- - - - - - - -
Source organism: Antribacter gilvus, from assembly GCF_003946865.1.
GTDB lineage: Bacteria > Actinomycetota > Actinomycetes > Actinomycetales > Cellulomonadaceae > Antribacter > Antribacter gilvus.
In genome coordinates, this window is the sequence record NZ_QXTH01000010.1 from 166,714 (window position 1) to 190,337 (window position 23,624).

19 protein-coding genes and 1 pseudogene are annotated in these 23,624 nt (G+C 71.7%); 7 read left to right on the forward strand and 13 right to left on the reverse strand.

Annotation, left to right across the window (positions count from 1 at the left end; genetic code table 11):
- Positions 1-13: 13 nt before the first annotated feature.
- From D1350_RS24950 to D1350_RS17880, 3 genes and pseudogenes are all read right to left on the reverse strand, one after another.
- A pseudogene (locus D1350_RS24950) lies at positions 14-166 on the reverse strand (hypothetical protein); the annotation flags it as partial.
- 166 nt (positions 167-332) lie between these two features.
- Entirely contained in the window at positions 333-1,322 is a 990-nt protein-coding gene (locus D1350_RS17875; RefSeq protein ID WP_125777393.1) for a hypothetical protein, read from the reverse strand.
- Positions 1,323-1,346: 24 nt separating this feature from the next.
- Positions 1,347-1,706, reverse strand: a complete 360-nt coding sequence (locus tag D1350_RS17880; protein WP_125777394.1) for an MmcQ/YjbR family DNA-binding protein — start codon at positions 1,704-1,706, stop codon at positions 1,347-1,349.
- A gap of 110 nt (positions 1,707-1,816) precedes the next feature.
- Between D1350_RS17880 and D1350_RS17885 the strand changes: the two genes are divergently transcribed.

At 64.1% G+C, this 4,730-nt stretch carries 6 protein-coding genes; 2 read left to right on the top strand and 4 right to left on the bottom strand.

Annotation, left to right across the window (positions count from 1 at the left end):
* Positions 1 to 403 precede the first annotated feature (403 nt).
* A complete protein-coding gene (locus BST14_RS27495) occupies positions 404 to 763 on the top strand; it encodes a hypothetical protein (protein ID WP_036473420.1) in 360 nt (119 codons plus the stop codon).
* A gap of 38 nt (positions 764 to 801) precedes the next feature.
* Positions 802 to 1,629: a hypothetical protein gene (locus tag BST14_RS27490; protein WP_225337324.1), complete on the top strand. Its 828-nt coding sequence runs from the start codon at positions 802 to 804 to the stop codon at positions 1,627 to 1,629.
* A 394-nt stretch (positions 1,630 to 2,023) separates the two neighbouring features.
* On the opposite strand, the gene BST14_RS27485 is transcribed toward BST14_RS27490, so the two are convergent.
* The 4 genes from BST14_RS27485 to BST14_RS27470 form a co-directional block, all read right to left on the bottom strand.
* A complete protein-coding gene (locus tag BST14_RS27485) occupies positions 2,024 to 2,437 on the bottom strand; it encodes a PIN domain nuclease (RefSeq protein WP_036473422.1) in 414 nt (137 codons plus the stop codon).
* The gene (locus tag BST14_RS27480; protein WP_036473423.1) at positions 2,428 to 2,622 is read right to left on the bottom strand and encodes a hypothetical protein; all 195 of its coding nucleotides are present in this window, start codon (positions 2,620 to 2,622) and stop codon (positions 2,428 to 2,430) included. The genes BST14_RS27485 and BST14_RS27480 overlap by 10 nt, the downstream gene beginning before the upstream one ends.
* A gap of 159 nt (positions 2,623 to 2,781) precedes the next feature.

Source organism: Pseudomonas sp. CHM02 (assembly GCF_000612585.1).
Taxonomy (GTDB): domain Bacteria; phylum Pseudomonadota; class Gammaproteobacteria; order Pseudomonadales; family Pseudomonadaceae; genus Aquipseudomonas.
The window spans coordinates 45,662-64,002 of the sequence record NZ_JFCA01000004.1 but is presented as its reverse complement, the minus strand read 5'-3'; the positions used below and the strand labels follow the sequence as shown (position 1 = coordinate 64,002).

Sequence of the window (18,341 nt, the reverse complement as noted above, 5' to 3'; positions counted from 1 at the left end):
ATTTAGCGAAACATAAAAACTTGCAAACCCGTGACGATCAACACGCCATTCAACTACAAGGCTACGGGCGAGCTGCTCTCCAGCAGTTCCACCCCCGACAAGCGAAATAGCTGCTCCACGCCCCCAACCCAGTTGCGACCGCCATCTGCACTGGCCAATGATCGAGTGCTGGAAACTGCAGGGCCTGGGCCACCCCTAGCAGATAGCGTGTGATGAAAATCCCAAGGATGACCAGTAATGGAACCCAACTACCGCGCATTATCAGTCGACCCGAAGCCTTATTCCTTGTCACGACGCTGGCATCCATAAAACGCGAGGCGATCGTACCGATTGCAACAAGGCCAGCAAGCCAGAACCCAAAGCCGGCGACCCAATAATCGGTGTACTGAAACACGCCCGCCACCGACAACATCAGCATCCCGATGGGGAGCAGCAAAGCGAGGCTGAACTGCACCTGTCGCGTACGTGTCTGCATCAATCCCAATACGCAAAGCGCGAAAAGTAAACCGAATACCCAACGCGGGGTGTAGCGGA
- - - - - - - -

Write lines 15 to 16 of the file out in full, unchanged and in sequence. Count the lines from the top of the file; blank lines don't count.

At 64.1% G+C, this 4,730-nt stretch carries 6 protein-coding genes; 2 read left to right on the top strand and 4 right to left on the bottom strand.

Annotation, left to right across the window (positions count from 1 at the left end):